Lawyers to be banned from becoming parliamentarians
THE Australian Electoral Commission (AEC) is rushing through new rules to preclude the legal profession from standing for election.
The new rules come after a lengthy grassroots campaign gained more than a thousand likes on Facebook, triggering the AECs internal review process.
Solicitors, barristers, and judges will be barred from registering as candidates for all levels of public office according to the current draft of the bill, set to be introduced by an anonymous member of the currently sitting federal parliament.
AEC spokesperson Alex Barr said the changes were necessary to "keep up with community expectations around representation."
"Part of our job is to ensure standards are maintained and that online fit and proper persons are put forward as options for governing.
"Hundreds of submissions both to our own email and to the numerous pages on Facebook have sent a clear message: those whose job it is to understand the law should not be allowed influence over creating the law."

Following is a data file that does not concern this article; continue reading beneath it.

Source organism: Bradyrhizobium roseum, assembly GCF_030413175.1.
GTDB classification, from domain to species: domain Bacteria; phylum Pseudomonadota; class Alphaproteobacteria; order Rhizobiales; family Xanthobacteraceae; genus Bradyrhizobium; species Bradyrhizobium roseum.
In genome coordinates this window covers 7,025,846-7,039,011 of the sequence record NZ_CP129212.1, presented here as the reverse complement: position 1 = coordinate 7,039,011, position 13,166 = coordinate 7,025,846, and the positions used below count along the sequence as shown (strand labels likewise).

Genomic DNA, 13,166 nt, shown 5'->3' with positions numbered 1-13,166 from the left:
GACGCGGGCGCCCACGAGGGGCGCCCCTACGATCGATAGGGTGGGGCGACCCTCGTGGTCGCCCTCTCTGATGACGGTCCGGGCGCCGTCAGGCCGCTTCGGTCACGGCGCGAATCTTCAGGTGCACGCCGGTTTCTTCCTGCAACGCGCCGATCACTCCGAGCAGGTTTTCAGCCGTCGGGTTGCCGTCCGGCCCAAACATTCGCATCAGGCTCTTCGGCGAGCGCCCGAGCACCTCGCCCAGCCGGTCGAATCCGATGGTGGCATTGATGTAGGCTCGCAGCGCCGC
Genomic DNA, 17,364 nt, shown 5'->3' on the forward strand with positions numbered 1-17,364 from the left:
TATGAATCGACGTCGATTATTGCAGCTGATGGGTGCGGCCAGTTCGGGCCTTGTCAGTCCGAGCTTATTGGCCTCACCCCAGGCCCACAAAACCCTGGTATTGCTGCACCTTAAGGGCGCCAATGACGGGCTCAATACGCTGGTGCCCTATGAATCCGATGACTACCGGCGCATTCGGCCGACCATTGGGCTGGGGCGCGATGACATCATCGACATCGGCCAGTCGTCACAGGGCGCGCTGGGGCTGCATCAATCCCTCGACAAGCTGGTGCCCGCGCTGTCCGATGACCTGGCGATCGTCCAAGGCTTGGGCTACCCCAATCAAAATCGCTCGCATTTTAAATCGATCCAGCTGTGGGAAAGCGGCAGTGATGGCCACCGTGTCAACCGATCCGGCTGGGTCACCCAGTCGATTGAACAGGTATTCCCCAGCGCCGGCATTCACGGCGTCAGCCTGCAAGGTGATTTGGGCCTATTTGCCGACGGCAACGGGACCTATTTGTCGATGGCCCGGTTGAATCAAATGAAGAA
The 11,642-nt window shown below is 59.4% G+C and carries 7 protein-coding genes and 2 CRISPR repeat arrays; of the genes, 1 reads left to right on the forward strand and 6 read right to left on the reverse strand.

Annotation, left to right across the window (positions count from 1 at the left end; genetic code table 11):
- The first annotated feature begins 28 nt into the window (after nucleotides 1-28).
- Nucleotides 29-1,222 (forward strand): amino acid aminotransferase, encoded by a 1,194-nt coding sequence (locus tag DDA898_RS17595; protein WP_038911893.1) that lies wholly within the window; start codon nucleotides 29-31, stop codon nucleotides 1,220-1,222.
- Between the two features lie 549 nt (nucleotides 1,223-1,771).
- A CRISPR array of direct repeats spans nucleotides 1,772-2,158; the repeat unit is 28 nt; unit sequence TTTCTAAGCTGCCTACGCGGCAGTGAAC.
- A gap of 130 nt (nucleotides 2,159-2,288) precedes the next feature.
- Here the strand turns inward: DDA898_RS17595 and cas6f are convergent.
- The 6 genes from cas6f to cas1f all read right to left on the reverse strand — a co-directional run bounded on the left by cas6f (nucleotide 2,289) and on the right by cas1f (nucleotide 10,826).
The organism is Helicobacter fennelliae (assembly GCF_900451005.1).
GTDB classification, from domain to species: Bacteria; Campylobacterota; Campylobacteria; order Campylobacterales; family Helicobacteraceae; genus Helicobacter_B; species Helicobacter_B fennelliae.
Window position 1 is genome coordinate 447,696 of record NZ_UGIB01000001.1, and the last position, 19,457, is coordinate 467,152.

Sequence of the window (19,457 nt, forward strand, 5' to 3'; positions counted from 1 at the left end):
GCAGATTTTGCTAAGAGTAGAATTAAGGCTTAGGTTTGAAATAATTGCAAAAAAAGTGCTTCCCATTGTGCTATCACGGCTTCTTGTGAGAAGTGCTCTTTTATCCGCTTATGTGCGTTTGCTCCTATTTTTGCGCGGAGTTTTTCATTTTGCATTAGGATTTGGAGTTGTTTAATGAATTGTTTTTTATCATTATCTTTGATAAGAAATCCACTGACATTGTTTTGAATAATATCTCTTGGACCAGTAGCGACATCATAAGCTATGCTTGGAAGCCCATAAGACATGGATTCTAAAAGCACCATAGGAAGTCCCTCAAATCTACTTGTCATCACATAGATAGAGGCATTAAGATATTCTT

Owner of Facebook page Get the Grubs out of Government, Ken Oath, told ARM, "We're sick of all these lawyers running for the government just to get on the gravy train."
"These perks they get are an outrage. Free international trips, dinners, food trains, and all because they studied law?
"We don't even have a reliable train here, let alone one with a food car in it."
"How come they get a train and we don't?"
Law Community President Jacob Jekshin called the new rules "a step in the right direction for utterly ruining this country."
"Nobody is more qualified to steer this country's laws than those who have made it their life's work to understand the law and how it affects everyday people.
"I met some everyday people just last week and we got along fine. The average citizen wants to know they're being ruled by people who know what they're doing.
"I mean, just look at what happened the last time a regional journalist entered politics."
Parliament has responded by tendering a bill to prevent those earning less than $70,000 a year from nominating for public office.
* This article was written for April Fools.